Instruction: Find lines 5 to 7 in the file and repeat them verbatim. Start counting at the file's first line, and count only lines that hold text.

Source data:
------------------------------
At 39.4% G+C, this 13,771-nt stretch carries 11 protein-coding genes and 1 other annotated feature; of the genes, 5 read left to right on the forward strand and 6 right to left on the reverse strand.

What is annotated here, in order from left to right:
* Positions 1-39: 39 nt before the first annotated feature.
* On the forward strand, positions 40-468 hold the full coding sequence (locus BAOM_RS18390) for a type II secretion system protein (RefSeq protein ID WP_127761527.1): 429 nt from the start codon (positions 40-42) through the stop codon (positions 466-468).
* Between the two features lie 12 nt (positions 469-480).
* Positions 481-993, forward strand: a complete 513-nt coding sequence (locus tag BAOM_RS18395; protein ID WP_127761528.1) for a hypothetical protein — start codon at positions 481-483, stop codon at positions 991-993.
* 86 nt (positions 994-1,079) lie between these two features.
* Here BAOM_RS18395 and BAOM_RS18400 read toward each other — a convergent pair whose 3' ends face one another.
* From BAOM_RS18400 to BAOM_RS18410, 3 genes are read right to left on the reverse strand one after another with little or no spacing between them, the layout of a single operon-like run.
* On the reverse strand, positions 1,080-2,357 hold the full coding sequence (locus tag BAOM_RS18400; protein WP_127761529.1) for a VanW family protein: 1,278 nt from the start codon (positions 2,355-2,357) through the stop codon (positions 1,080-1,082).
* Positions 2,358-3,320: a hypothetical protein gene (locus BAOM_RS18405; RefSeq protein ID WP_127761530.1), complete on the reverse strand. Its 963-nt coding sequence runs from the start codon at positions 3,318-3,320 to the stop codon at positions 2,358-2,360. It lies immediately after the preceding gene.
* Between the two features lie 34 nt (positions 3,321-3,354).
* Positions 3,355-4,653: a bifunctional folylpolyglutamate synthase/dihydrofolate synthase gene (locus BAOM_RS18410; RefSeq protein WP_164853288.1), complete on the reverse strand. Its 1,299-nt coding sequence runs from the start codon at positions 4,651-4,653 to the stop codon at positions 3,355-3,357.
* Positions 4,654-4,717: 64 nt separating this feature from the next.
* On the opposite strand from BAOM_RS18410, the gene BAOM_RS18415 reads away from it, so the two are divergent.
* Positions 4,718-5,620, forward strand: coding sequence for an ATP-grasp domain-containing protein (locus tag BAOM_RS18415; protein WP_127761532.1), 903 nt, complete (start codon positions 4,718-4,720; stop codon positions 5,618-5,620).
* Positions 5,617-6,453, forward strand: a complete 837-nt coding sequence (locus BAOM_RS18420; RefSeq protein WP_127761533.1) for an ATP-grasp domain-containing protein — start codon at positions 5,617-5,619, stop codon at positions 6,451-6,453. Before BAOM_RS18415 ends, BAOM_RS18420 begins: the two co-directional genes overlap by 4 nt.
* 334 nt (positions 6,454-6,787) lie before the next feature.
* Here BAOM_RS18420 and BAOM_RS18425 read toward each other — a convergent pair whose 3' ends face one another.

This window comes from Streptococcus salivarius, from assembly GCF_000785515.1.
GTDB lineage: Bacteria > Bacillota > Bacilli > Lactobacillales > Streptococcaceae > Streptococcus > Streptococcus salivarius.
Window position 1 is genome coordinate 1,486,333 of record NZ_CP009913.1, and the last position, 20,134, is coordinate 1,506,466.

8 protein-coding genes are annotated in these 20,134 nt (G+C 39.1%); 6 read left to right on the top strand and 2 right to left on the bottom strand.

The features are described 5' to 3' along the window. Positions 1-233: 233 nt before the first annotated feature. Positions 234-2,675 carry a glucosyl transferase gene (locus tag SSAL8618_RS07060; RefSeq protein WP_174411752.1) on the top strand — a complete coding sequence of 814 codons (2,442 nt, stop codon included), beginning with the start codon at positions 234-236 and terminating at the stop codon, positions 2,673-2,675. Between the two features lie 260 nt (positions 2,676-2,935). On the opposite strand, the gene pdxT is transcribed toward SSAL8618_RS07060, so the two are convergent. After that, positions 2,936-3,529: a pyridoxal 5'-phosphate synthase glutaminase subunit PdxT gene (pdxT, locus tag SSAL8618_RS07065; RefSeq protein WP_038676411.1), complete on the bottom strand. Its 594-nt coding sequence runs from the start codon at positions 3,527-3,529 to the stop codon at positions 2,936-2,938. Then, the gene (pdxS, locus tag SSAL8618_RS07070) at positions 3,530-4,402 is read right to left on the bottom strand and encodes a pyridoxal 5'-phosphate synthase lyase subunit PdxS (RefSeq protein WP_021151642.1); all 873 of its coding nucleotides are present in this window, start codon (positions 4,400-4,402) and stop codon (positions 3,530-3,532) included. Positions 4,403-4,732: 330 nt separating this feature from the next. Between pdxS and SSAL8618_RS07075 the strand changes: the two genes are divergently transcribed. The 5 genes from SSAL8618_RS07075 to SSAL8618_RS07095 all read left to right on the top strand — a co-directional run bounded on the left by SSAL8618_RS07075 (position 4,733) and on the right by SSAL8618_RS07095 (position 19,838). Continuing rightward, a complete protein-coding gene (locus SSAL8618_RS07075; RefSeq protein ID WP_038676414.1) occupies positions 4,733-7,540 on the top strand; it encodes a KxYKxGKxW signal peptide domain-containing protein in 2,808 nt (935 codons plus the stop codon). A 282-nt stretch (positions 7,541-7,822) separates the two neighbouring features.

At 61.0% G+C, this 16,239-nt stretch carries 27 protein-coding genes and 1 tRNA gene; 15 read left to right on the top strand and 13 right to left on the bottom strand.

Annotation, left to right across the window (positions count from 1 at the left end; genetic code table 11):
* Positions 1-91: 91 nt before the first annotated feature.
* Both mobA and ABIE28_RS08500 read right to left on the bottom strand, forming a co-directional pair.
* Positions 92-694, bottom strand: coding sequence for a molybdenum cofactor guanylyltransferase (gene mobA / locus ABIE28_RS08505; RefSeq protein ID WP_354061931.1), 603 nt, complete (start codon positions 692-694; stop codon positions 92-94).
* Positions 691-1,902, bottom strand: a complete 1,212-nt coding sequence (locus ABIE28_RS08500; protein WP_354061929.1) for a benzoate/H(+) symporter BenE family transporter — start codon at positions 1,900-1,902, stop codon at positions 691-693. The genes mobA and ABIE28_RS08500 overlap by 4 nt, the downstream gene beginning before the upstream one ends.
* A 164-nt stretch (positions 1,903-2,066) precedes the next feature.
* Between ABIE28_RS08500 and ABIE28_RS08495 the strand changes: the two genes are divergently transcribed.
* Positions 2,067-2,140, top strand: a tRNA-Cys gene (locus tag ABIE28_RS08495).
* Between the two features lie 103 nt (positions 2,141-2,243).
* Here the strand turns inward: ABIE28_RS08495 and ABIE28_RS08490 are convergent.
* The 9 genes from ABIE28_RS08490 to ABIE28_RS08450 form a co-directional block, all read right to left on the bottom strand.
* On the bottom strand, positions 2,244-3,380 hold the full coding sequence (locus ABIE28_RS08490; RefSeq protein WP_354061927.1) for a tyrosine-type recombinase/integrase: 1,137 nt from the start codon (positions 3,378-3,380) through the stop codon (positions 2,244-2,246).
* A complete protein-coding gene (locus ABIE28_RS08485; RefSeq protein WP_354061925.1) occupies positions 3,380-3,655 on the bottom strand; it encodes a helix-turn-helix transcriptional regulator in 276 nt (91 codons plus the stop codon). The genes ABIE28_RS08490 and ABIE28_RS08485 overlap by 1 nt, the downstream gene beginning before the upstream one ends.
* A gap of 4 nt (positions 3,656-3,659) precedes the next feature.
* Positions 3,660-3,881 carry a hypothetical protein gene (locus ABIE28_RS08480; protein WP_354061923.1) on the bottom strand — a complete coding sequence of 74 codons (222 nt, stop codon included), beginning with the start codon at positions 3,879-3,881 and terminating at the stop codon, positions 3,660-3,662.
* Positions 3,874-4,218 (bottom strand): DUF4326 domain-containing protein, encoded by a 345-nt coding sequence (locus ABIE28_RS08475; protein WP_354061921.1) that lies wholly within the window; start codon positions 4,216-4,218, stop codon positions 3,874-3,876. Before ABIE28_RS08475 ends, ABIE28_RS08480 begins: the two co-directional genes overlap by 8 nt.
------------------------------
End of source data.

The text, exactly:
* Between the two features lie 12 nt (positions 469-480).
* Positions 481-993, forward strand: a complete 513-nt coding sequence (locus tag BAOM_RS18395; protein ID WP_127761528.1) for a hypothetical protein — start codon at positions 481-483, stop codon at positions 991-993.
* 86 nt (positions 994-1,079) lie between these two features.